• Abstract: Publication date: Available online 9 November 2019Source: Bioorganic & Medicinal ChemistryAuthor(s): Hyunjung Kim, Hyun-Jung Koo, Jinhee Ahn, Jung Young Kim, Joon Young Choi, Kyung-Han Lee, Byung-Tae Kim, Yearn Seong Choe It was previously reported that tetraiodothyroacetic acid (tetrac) inhibits angiogenesis by binding to the cell surface receptor for thyroid hormone on integrin αVβ3. Therefore, we synthesized and evaluated two 64Cu-labeled tetrac derivatives and a Cy5.5-labeled tetrac derivative for tumor angiogenesis imaging. Tetrac was structurally modified to conjugate with 1,4,7,10-tetraazacyclododecane-N,N’,N’’,N’’’-tetraacetic acid (DOTA) via its hydroxy or carboxylic acid end, and the resulting DOTA-conjugated tetrac derivatives were then labeled with 64Cu. Tetrac was also conjugated with Cy5.5 via its carboxylic acid end. All three tetrac derivatives (1-3) exhibited greater inhibitory activity than tetrac against endothelial cell tube formation. The U87MG cell binding of [64Cu]2 showed a time-dependent increase over 24 h and it was inhibited by 38% at 4 h in the presence of tetrac, indicating specificity of [64Cu]2 to the thyroid hormone receptor site on integrin αVβ3. Positron emission tomography (PET) images of U87MG tumor-bearing mice injected with [64Cu]1 and [64Cu]2 revealed that high radioactivity accumulated in the tumors, and the tumor uptake and tumor-to-nontarget uptake ratio were higher in small tumors than in large tumors. In addition, the Cy5.5-labeled tetrac derivative (3) displayed a strong near-infrared (NIR) signal in the tumors. Taken together, these results suggest that these ligands hold promise as imaging agents for tumor angiogenesis.Graphical abstractPET and NIR images of U87MG tumor xenograft models obtained 24 h after injection of [64Cu]1 and 3Graphical abstract for this article
  • Design, Synthesis and Biological Evaluation of Substituted Flavones and
           Aurones as Potential Anti-Influenza Agents
    • Abstract: Publication date: Available online 9 November 2019Source: Bioorganic & Medicinal ChemistryAuthor(s): Anand S. Chintakrindi, Devanshi J. Gohil, Abhay S. Chowdhary, Meena A. Kanyalkar We designed a series of substituted flavones and aurones as non-competitive H1N1 neuraminidase (NA) inhibitors and anti-influenza agents. The molecular docking studies showed that the designed flavones and aurones occupied 150-cavity and 430-cavity of H1N1-NA. We then synthesized these compounds and evaluated these for cytotoxicity, reduction in H1N1 virus yield, H1N1-NA inhibition and kinetics of inhibition. The virus yield reduction assay and H1N1-NA inhibition assay demonstrated that the compound 1f (4-methoxyflavone) had the lowest EC50 of 9.36 nM and IC50 of 8.74 μM respectively. Moreover, kinetic studies illustrated that compounds 1f and 2f had non-competitive inhibition mechanism.Graphical abstractGraphical abstract for this article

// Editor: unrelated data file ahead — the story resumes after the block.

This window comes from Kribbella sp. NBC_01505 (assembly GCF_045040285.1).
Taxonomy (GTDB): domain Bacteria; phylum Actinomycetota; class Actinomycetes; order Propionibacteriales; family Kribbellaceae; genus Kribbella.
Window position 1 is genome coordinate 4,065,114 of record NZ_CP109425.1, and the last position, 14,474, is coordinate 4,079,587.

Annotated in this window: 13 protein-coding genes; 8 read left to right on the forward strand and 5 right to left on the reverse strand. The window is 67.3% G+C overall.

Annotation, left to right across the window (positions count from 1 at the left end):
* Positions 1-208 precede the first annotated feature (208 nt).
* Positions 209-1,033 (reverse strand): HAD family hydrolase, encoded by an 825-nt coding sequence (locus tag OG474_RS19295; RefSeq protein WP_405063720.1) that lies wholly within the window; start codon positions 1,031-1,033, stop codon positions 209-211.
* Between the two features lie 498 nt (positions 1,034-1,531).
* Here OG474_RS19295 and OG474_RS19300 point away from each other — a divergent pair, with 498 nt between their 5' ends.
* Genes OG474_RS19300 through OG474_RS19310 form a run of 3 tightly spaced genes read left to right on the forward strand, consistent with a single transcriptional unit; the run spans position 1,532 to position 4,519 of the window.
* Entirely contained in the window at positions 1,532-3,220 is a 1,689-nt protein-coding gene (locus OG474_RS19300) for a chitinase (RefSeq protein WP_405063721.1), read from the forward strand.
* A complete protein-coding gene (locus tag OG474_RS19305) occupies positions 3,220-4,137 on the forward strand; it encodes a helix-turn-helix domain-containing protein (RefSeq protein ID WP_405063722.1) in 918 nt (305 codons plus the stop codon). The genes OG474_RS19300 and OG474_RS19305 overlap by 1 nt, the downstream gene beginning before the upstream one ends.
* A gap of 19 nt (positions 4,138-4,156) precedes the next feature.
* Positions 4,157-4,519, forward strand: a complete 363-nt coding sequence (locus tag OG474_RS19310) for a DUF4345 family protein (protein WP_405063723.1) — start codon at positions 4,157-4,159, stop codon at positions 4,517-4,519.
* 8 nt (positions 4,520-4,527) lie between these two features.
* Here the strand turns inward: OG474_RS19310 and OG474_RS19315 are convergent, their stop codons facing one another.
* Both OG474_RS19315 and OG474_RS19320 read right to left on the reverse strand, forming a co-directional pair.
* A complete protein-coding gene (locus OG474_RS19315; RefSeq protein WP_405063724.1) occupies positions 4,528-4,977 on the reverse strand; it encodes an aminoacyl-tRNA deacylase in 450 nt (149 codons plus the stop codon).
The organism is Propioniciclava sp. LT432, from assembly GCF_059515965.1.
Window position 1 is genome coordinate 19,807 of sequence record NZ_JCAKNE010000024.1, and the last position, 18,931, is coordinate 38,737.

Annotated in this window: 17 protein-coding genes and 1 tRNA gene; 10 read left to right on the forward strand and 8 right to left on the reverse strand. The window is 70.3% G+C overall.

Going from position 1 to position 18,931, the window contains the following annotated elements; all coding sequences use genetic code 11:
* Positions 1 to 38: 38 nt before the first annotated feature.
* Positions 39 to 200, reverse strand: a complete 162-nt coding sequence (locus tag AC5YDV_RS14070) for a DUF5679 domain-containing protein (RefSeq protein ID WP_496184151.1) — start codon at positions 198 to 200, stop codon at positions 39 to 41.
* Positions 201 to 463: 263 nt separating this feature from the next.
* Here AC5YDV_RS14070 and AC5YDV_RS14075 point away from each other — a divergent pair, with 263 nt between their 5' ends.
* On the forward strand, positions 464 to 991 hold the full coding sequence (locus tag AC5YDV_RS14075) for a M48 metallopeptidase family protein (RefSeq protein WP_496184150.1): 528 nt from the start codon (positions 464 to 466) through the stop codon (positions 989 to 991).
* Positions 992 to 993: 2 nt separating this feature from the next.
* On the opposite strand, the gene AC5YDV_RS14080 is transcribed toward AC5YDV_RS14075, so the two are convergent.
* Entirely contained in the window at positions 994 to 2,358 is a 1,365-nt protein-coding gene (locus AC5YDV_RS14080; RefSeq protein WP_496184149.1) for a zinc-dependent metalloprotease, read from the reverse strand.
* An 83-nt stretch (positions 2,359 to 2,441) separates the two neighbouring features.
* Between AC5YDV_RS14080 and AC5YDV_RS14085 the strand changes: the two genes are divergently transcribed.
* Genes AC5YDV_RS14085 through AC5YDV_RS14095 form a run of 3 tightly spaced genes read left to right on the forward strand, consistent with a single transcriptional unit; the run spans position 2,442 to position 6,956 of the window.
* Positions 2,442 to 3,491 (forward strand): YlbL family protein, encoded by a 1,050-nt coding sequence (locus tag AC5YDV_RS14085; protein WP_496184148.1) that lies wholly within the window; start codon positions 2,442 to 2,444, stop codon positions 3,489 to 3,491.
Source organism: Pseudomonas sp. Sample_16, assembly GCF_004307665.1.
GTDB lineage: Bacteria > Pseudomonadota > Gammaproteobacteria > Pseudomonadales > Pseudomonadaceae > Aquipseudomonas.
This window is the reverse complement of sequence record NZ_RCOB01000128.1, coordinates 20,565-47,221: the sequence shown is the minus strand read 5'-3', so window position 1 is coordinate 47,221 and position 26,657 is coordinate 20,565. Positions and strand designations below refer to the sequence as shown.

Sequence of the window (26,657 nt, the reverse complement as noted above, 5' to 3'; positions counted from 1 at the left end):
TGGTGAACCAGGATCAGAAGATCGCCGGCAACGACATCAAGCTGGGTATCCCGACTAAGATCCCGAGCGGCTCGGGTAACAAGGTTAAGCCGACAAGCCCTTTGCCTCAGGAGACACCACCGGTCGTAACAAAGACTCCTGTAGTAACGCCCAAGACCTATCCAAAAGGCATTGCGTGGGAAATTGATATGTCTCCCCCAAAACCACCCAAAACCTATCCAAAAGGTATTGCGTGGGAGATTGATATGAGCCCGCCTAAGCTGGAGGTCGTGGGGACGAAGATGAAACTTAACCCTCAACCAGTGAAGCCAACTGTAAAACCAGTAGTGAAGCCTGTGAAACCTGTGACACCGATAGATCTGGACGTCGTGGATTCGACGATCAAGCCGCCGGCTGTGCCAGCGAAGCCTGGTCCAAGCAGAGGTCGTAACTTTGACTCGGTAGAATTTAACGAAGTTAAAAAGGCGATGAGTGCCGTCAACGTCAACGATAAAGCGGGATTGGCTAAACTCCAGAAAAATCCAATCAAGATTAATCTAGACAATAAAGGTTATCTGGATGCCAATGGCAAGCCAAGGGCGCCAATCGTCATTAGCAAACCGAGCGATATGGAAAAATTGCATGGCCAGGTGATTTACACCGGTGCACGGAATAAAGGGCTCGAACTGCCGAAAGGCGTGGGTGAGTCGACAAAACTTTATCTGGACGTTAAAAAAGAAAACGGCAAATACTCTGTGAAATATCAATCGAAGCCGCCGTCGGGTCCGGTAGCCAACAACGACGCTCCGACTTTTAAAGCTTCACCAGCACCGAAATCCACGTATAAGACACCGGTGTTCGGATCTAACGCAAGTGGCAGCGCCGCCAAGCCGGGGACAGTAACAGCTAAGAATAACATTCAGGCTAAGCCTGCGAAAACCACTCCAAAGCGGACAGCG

• Synthesis, in vitro and in vivo biological evaluation of novel
           graveolinine derivatives as potential anti-Alzheimer agents
    • Abstract: Publication date: Available online 9 November 2019Source: Bioorganic & Medicinal ChemistryAuthor(s): Wen Luo, Jian-Wu Lv, Ting Wang, Zhi-Yang Zhang, Hui-Yan Guo, Zhi-Yi Song, Chao-Jie Wang, Jing Ma, Yi-ping Chen A novel series of graveolinine derivatives were synthesized and evaluated as potential anti-Alzheimer agents. Compound 5f exhibited the best inhibitory activity for acetylcholinesterase (AChE) and had surprisingly potent inhibitory activity for butyrylcholinesterase (BuChE), with IC50 values of 0.72 μM and 0.16 μM, respectively. The results from Lineweaver–Burk plot and molecular modeling study indicated non-competitive inhibition of AChE by compound 5f. In addition, these derivatives showed potent self-induced β-amyloid (Aβ) aggregation inhibition. Moreover, 5f didn’t show obvious toxicity against PC12 and HepG2 cells at 50 μM. Finally, in vivo studies confirmed that 5f significantly ameliorates the cognitive performances of scopolamine-treated ICR mice. Therefore, these graveolinine derivatives should be thoroughly and systematically studied for the treatment of Alzheimer’s disease.Graphical abstractA novel series of graveolinine derivatives were synthesized and evaluated as potential anti-Alzheimer’s agents.Compound 5f showed moderate inhibitory activities for AChE, BuChE and Aβ self-aggregation.Compound 5f significantly ameliorates the cognitive performances of scopolamine-treated ICR mice.Graphical abstract for this article
  • Identification of antimalarial leads with dual falcipain-2 and falcipain-3
           inhibitory activity